A diaper rash is a skin irritation under your baby’s diaper. The rash can be on the abdomen, genitals, and in the folds of the buttocks and thighs. Most babies develop a diaper rash at some time during infancy.
Thigh Folds on Baby
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A diaper rash develops when your baby’s skin is irritated. Irritation can be caused by:
- Leaving dirty diapers on for too long
- Too much moisture next to the skin
- Diapers or plastic pants that are too tight
- Allergic reaction to diaper material or detergent
- Yeast or bacterial infection
- Rubbing or chafing of the skin
Factors that may increase your baby's chance of diaper rash include:
- Frequent stools
- Infrequent changing of baby’s diaper
- Treatment of babies or nursing mothers with antibiotics
- Sensitive skin
- Poorly fitting diapers or plastic pants
The main symptoms of diaper rash are bumps, redness, and scaly patches on the skin under the diaper. There may also be blister-like spots or sores on the skin. Your baby may also be more fussy and irritable when the diaper is changed.
If the rash is not cared for, then it can become infected. It can become bright red with red bumps and blisters.
Symptoms of an infected rash may include:
- Open sores, boils, or pus
- Your baby is not sleeping or eating normally
- Your baby develops a fever
- The rash becomes worse or does not improve in 2 or 3 days
Contact your doctor if your child has signs of an infected rash.
Most parents can recognize a diaper rash when they see it. A mild diaper rash doesn’t normally require a visit to the pediatrician.
Diaper rashes usually clear up in 3-4 days with the following treatment:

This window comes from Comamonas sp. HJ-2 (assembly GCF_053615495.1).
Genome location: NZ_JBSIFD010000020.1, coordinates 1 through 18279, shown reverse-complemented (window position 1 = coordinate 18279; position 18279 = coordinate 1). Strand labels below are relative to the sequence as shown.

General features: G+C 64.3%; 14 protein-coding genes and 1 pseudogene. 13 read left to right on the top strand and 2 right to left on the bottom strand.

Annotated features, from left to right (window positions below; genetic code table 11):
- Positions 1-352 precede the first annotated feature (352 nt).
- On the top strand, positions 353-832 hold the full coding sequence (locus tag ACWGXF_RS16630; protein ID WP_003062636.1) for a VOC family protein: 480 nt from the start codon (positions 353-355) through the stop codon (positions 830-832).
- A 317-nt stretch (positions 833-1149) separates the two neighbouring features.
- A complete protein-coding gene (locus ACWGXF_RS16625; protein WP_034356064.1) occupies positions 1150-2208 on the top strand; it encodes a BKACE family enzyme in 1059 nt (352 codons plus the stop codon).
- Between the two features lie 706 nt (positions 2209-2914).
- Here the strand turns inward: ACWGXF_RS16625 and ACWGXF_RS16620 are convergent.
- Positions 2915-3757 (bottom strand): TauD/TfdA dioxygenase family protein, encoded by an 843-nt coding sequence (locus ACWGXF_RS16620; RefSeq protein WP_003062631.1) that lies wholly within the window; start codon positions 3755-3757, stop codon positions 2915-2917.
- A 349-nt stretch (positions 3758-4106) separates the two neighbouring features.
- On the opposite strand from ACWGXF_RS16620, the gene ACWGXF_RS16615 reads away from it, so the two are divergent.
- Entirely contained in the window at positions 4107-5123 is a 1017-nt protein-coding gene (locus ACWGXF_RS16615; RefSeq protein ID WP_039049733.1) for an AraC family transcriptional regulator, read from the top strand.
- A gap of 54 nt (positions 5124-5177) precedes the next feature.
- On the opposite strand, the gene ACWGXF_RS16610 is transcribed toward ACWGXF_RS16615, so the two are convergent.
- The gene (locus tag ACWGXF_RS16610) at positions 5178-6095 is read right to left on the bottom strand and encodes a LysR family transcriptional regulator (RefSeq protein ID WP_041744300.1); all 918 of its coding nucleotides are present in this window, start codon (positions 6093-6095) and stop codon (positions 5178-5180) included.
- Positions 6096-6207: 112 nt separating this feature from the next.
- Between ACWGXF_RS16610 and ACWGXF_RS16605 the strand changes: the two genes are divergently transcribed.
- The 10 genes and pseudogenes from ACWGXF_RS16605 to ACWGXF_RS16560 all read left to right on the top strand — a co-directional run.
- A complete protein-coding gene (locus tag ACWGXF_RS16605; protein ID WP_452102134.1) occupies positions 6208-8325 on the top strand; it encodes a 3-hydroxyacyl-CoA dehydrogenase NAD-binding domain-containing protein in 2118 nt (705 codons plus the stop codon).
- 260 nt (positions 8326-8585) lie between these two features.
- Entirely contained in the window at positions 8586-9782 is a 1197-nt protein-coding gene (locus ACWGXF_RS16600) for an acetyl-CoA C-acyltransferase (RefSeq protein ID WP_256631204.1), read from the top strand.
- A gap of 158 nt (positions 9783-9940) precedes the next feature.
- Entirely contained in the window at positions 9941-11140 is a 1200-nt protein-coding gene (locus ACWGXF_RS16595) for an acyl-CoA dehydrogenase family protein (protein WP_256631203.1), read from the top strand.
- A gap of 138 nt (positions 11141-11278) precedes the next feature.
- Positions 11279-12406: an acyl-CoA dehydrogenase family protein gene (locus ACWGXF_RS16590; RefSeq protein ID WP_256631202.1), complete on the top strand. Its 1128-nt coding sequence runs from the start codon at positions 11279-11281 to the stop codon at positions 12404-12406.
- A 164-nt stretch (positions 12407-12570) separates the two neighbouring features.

- Change diapers frequently.
- Use water and a clean washcloth or baby wipes to rinse your baby’s skin. Do not rub.
- Pat dry gently. Rubbing can irritate the rash.
- Apply a thick layer of protective ointment to the diaper area. Examples include petroleum jelly, bag balm, or zinc oxide ointment.
- Expose your baby’s skin to the air as much as possible. Keep baby diaper free for a short time.
- Do not use creams that have boric acid, camphor, phenol, methyl salicylate, or a compound of benzoin tincture.
- Do not use talcum or cornstarch powders.
If the rash is severe, see your child's doctor. The doctor may suggest using a mild hydrocortisone cream to calm the skin if it is irritated. If the rash is yeast-related, then the doctor may recommend a medicated cream. Antibiotic ointments may be used for mild bacterial infections. These creams are available without prescription, but your pediatrician may want to discuss these options before starting treatment.
Severe infections may require oral antibiotics.
To help reduce your child's chance of diaper rash:
- Change your baby’s diaper frequently.
- Use water and a clean washcloth or baby wipes to rinse your baby’s skin.
- Dry the diaper area well after changing. Let the area air out.
- Allow your baby to go without a diaper when possible.
- Avoid using fabric softeners on cloth diapers.
- Use cloth diapers or super-absorbent disposable diapers to prevent irritation.
- Talk to your baby's doctor about giving your baby probiotics when your baby is taking antibiotics.
Diaper dermatitis. EBSCO DynaMed website. Available at:http://www.dynamed.com/topics/dmp~AN~T116356/Diaper-dermatitis. Accessed January 29, 2021.
Diaper rash. Family Doctor—American Academy of Family Physicians website. Available at: http://familydoctor.org/familydoctor/en/diseases-conditions/diaper-rash.html. Accessed January 29, 2021.
Diaper rash. Healthy Children—American Academy of Pediatrics website. Available at: http://www.healthychildren.org/English/ages-stages/baby/diapers-clothing/Pages/Diaper-Rash.aspx. Accessed January 29, 2021.
Diaper rash. Kids Health—Nemours Foundation website. Available at: http://kidshealth.org/parent/infections/fungal/diaper_rash.html. Accessed January 29, 2021.
7/28/2014 DynaMed Plus Systematic Literature Surveillance http://www.dynamed.com/topics/dmp~AN~T116356/Diaper-dermatitis : Blume-Peytavi U, Hauser M, et al. Prevention of diaper dermatitis in infants—A literature review. Pediatr Dermatol. 2014 Jul(4):413-429.
Last reviewed March 2020 by
EBSCO Medical Review Board
Chelsea Skucek, MSN, BS, RNC-NIC
Last Updated: 01/28/2021